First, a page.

From HVCRE to HVADC: Simplification Doesn’t Equate to Improvement
By Chris McHenry, Seedcopa Senior Portfolio and Compliance Manager
Some potentially frightening evolutions have occurred due to the replacement of HVCRE regulations with HVADC regulations, and lenders have been asking us how to navigate them.
The main concerns under the changing regulations: How does a lender that has been incubating a small business, or calling on a growing company, remain competitively priced while still financing real estate to the greatest extent possible? How does that lender help to preserve the working capital necessary to finance the business’ growth?
The move from the existing HVCRE rules to the HVADC definition is being hailed by regulators as a positive step toward simplifying and reducing some of the Tier 1 capital burden on banks. But as with many regulatory changes, this adjustment is not necessarily a positive one. While the Capital weighting under BASEL III is being dropped from 150 percent to 130 percent, the 15 percent capital contribution exemption is being eliminated. The result: Many more loans will be classified under the HVADC guidelines as HVCRE credits. This makes it difficult for lenders to price competitively and borrowers to fund their projects adequately.
Further, the new HVADC rule more clearly defines an exempt permanent loan. The loan must meet two significant criteria to be considered a permanent loan exempt from HVCRE status under HVADC. First, the permanent loan is defined as a loan that is “prudently underwritten,” generating yet another grey area open for interpretation and exploitation by the various regulatory bodies. The second significant requirement is that a compliant permanent loan must be a loan where a borrower has an “ongoing” source of repayment other than sale of the property. “Ongoing” is being interpreted and defined as “existing” and “continuing.” Therefore, the definition itself places a punitive burden on institutions financing expanding and start-up small businesses. This will likely force an increase in loan pricing or decrease in loan-to-value.
One of the positive changes that has been wrapped into the HVADC final rule is an exemption for bridge loans extended as part of an SBA 504 Loan. The result: With SBA funding the balance of the transaction above 50 percent, a lender has now reduced the bank’s permanent LTV to a point below the HVCRE/HVADC target and has a hard exemption in place for the interim loan funded to facilitate the 504 loan funding.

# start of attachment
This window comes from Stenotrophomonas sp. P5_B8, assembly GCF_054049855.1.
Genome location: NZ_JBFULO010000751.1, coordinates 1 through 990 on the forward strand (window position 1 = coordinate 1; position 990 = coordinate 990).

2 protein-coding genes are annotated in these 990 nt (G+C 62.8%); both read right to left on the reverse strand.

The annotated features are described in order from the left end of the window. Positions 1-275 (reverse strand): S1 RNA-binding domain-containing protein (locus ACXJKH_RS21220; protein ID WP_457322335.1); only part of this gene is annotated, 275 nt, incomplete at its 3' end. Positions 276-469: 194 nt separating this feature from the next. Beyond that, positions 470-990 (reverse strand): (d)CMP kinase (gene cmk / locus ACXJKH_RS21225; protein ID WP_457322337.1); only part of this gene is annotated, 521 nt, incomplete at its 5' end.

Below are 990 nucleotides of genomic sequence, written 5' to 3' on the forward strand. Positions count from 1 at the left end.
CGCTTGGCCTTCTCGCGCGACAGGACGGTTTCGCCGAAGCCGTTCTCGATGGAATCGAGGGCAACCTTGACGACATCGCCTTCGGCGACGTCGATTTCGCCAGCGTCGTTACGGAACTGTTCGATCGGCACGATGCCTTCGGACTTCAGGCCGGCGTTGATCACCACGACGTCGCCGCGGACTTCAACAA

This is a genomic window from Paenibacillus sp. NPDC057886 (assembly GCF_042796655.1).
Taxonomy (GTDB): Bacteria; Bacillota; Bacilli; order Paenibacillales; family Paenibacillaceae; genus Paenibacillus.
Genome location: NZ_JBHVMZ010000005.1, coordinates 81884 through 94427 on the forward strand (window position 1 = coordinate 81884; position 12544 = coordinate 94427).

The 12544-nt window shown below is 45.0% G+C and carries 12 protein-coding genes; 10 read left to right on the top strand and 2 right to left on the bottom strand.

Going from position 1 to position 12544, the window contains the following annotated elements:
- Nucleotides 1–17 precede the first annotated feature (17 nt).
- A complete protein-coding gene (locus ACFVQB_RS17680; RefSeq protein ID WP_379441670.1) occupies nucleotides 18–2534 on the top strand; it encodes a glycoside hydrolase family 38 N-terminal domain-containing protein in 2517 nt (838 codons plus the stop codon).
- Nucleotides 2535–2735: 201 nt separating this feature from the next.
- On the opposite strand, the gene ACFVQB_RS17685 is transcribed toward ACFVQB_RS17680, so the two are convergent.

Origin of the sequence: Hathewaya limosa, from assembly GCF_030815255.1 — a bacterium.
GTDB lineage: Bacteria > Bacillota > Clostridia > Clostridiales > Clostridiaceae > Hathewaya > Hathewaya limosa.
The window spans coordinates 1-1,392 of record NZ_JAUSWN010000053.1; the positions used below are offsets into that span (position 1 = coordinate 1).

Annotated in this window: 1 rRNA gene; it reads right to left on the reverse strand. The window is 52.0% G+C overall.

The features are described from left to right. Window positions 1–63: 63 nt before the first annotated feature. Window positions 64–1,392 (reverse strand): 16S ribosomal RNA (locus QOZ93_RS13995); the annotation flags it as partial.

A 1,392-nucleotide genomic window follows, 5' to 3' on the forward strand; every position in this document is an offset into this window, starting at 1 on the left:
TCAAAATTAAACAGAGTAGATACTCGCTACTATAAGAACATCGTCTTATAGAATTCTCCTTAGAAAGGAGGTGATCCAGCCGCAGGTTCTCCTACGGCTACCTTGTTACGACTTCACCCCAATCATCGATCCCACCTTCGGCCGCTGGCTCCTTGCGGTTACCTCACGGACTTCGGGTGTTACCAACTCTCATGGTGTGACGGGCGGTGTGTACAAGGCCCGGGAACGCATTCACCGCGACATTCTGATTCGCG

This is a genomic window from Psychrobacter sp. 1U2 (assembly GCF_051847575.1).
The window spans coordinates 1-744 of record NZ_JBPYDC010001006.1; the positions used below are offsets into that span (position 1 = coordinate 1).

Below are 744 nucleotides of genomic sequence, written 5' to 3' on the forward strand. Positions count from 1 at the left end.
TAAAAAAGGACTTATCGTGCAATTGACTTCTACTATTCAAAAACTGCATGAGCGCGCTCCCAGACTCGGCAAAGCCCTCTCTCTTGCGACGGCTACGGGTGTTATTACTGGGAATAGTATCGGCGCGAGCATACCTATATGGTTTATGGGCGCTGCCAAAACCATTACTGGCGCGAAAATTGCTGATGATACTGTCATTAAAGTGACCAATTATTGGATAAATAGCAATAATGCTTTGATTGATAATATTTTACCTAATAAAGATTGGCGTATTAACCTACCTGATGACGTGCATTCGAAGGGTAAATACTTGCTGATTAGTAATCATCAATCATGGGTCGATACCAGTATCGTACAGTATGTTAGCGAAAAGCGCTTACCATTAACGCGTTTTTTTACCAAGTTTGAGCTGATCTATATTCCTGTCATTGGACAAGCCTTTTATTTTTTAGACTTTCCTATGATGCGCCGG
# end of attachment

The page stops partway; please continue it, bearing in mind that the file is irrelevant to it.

From a borrower’s perspective, this is a very desirable option. The 504 interest rates are fully fixed below the current market rates (4.6 percent in January 2018), are self-amortizing over 20 years (a 25-year option is coming later this year), and can finance up to 90 percent of a project with LTVs approaching 100 percent.
SBA 504 funding allows lenders to finance HVADC real estate at competitive rates while avoiding the 130 reserve weighting under BASEL III. Borrowers benefit by preserving capital as a result of the decreased equity contributions and securing a long-term, low fixed rate. In the face of HVADC, lenders who utilize the benefits of SBA’s 504 program for their clients provide a substantial benefit for their borrowers and their bank.
Chris McHenry is a Senior Portfolio and Compliance Manager for Seedcopa, your government loan specialist in Pennsylvania. Together with its affiliate, the Chester County Economic Development Council, Seedcopa helps to grow local businesses, create and retain jobs, and stimulate local communities.
For over thirty years, Seedcopa has helped businesses get the money they need to start, grow and expand. We are proud that the loan programs we work with promote economic development.
Together with economic development partners throughout Pennsylvania, we help to grow local businesses, create and retain jobs and stimulate local communities.
Our team has over 75 years of combined government lending experience and a dedication to excellent customer service. After our initial assessment of your project, our commitment is to get you approved and closed.